Where next for US-Pakistan relations?

Image copyright AFP
Image caption Mr Obama said anyone who questioned the morality of killing Bin Laden "needs their heads examined"

After initial embarrassment that Osama Bin Laden was hiding in the Pakistani equivalent of a suburb of Sandhurst or West Point, almost in sight of an important intelligence service base, Pakistan's Prime Minister Yusuf Raza Gilani has called for the criticism of his country to end.

That won't wash in the US. Indeed, the speech hasn't been covered on the domestic TV networks.

President Barack Obama says this is an important moment when Pakistan and the United States can decide to work more effectively together.

Others would be more blunt. They see it as a moment to keep up the media and congressional criticism to force the Pakistani government to flush out al-Qaeda supporters within its own ranks after this humiliation.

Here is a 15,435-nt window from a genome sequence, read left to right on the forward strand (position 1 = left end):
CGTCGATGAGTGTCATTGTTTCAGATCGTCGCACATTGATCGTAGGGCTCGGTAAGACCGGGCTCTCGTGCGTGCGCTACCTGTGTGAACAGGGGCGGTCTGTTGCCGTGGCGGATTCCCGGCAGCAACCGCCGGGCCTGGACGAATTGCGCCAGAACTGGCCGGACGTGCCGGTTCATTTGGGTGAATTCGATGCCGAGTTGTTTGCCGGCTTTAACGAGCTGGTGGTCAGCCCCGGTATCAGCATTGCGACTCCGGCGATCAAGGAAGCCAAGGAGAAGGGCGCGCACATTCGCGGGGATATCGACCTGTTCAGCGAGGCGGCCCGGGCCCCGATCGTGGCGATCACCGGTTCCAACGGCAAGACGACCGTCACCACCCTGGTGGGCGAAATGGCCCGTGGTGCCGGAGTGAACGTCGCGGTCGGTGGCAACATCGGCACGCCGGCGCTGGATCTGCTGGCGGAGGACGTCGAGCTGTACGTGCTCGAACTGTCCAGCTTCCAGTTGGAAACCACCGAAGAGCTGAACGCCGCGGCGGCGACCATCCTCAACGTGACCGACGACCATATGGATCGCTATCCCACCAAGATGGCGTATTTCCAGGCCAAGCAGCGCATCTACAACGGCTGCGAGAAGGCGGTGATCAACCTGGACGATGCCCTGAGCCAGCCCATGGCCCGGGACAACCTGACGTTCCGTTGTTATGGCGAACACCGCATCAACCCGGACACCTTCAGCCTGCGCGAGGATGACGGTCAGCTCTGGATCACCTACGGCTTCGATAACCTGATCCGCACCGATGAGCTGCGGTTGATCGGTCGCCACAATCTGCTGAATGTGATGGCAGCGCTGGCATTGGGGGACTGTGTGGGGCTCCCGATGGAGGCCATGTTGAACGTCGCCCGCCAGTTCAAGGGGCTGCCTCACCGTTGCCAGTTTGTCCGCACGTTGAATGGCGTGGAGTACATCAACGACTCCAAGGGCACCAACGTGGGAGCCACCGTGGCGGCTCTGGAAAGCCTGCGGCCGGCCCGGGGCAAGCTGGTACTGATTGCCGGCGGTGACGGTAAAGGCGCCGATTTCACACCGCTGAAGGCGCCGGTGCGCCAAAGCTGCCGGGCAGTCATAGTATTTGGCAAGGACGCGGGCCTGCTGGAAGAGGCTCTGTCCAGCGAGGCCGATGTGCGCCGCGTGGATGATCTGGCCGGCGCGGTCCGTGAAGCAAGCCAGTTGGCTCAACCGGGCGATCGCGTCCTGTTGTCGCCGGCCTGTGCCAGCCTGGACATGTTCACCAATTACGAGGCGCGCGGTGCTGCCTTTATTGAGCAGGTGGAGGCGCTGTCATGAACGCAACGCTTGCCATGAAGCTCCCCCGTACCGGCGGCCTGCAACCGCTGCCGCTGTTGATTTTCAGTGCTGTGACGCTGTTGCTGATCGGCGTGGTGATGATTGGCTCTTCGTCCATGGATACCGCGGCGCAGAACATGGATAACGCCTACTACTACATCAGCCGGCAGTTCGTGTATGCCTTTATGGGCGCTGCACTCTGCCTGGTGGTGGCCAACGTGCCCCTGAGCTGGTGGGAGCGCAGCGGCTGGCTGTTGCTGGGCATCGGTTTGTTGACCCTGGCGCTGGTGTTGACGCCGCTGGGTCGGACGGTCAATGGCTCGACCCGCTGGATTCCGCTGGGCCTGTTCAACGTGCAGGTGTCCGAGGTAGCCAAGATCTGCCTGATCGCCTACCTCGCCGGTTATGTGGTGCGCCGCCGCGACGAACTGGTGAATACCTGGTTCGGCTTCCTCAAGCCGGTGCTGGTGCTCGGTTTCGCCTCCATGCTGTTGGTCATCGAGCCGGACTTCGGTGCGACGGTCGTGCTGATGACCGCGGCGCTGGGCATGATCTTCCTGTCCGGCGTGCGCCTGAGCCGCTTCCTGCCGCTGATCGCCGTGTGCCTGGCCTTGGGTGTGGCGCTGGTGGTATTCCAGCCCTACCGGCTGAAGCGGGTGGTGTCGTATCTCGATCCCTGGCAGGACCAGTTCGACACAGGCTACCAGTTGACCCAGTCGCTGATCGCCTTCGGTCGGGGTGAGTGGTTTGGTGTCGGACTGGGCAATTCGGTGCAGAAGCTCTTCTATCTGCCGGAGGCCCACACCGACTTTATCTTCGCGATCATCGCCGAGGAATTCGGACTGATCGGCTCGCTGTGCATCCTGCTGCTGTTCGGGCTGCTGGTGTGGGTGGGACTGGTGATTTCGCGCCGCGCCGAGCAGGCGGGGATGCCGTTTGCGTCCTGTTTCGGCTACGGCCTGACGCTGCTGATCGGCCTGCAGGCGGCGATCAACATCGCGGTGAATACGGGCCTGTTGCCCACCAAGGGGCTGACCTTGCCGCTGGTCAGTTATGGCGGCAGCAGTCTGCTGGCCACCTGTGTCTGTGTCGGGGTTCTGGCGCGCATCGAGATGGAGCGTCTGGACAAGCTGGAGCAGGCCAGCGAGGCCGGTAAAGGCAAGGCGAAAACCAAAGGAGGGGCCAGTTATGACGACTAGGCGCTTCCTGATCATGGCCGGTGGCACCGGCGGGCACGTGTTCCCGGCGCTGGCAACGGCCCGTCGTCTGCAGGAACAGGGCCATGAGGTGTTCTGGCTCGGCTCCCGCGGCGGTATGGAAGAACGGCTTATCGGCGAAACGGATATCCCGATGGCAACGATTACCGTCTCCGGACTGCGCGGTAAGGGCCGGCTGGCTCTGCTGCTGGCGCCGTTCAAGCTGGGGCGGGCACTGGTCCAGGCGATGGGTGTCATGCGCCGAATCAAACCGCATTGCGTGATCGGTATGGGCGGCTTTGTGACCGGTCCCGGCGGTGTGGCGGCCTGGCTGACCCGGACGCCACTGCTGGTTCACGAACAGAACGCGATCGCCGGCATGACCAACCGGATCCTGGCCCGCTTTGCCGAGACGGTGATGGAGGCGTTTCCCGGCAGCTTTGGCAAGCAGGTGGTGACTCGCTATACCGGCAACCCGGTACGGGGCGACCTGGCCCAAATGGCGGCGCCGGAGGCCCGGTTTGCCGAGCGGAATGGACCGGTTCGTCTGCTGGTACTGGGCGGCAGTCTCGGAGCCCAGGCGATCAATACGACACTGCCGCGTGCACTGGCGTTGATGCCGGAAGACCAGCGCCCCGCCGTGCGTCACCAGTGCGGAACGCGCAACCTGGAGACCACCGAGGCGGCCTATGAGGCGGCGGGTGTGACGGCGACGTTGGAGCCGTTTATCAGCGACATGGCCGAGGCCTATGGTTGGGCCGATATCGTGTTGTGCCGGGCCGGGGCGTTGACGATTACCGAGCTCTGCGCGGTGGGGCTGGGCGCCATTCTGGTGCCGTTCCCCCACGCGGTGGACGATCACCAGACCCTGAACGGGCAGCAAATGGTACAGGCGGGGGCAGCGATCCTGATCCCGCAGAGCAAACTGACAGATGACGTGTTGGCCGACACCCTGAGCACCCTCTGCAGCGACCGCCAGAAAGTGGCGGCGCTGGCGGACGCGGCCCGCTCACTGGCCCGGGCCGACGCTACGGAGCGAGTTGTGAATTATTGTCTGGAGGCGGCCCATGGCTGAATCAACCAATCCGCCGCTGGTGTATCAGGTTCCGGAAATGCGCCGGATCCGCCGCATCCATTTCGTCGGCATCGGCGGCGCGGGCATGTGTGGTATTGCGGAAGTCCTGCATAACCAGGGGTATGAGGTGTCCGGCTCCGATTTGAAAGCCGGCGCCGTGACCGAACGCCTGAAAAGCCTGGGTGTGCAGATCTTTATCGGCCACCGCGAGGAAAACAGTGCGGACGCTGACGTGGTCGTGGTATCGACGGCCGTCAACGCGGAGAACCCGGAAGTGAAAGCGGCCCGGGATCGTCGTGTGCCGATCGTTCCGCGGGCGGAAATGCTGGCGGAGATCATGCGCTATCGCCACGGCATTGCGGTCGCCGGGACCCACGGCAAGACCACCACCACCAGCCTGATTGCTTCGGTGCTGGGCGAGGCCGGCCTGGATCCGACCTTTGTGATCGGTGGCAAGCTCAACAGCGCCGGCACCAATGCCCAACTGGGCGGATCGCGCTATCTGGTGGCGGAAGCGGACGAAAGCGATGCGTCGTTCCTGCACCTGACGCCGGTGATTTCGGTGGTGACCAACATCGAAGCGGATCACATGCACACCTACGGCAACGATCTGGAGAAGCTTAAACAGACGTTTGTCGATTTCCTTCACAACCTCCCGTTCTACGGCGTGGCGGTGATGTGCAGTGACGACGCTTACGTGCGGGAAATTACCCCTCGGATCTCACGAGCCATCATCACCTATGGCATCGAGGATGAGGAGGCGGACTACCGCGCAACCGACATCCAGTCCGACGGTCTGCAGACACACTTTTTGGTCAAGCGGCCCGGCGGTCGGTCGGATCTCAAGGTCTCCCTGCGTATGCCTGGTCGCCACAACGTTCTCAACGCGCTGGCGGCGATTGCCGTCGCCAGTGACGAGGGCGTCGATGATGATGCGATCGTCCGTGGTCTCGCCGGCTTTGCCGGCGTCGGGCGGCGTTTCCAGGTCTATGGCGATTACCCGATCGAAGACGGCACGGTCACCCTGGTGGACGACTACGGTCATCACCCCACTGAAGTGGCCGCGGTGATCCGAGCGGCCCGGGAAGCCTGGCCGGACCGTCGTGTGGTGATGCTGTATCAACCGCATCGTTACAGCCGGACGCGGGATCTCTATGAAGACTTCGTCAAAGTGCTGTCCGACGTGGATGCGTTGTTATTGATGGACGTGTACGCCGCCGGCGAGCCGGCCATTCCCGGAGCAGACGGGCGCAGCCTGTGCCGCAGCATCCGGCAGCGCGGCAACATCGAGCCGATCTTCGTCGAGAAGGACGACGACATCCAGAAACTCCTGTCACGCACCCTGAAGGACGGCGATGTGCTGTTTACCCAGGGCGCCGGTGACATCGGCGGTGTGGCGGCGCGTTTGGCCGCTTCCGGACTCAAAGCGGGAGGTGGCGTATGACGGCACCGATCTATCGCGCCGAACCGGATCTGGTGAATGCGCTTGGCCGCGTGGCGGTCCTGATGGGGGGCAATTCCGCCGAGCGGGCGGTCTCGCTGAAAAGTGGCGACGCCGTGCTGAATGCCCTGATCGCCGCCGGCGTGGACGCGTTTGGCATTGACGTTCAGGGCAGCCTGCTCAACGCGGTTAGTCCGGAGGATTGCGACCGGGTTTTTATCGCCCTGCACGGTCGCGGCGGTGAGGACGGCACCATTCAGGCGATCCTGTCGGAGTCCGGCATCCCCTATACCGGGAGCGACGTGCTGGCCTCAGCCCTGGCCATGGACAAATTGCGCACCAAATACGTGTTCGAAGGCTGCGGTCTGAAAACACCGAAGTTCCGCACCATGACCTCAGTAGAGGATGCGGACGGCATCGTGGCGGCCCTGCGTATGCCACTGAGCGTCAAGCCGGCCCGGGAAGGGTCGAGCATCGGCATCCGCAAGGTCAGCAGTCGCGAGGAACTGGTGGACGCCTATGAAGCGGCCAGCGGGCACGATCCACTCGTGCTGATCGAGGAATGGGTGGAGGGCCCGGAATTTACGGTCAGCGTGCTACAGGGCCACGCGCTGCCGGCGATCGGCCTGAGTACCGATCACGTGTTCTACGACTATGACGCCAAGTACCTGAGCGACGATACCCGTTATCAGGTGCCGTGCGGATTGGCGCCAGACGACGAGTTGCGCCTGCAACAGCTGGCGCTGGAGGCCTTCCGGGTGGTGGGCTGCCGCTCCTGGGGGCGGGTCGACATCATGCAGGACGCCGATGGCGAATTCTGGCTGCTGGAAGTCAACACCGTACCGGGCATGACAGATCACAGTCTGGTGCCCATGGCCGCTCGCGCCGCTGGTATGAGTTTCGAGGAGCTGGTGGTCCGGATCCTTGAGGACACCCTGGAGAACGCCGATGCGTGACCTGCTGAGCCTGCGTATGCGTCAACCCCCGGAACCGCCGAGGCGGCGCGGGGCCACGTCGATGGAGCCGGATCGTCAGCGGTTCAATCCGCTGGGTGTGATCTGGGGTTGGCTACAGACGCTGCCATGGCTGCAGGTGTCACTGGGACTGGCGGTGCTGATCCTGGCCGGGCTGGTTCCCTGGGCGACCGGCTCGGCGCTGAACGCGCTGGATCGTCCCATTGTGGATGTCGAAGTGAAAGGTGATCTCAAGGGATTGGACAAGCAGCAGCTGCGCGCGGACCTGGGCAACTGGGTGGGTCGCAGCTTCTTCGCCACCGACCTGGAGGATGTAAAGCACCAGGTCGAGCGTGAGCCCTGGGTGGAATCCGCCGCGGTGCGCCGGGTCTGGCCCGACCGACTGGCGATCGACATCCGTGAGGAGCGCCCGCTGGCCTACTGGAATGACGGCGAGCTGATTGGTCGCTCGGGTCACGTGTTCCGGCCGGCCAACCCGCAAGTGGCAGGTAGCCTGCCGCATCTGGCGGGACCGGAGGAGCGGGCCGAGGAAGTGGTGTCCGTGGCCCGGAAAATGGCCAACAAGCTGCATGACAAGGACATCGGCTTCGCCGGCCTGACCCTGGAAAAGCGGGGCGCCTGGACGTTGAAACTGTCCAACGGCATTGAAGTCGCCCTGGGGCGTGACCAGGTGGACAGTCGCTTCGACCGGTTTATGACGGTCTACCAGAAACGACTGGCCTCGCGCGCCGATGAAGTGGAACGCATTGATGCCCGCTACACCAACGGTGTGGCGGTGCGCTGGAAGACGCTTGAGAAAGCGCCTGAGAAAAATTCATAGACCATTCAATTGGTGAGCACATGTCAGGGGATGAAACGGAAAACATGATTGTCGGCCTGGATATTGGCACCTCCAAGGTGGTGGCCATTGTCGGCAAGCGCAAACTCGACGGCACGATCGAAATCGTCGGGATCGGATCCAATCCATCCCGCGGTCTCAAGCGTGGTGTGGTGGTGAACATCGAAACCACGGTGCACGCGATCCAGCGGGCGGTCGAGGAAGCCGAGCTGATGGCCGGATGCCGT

From the very start of his presidency, Mr Obama's administration has made it clear there is no such thing as an Afghan strategy. First it was an Af-Pak strategy. Then it became Pak-Af. Whatever you call it, there is an acknowledgement that Pakistan may be the more important country in the fight against al-Qaeda. Everyone in the know believes some members of the government and particularly the intelligence service are hand-in-glove with the jihadists and must have known what Bin Laden was up to.

Equally, they understand those members of the Pakistani government who are hostile to the extremists and fundamentalists are looking over their shoulders at an electorate not keen on those it sees as America's puppets.

Still, the US has given Pakistan $18bn in aid since 2002. One veteran member of the US Congress has said that before another dime is sent, Pakistan has to decide whose side it's on. Another has said there should be more strings attached.

Aid probably won't be cut but it adds up to more political pressure on Pakistan to come up with the goods in future.

While this debate will go on, the Mr Obama doesn't have to worry about some of the concerns expressed in the rest of the world about the legality or morality of killing Bin Laden. It has hardly been raised by anyone here in the US, and the president has said that anyone who questions taking the al-Qaeda leader out "needs their heads examined".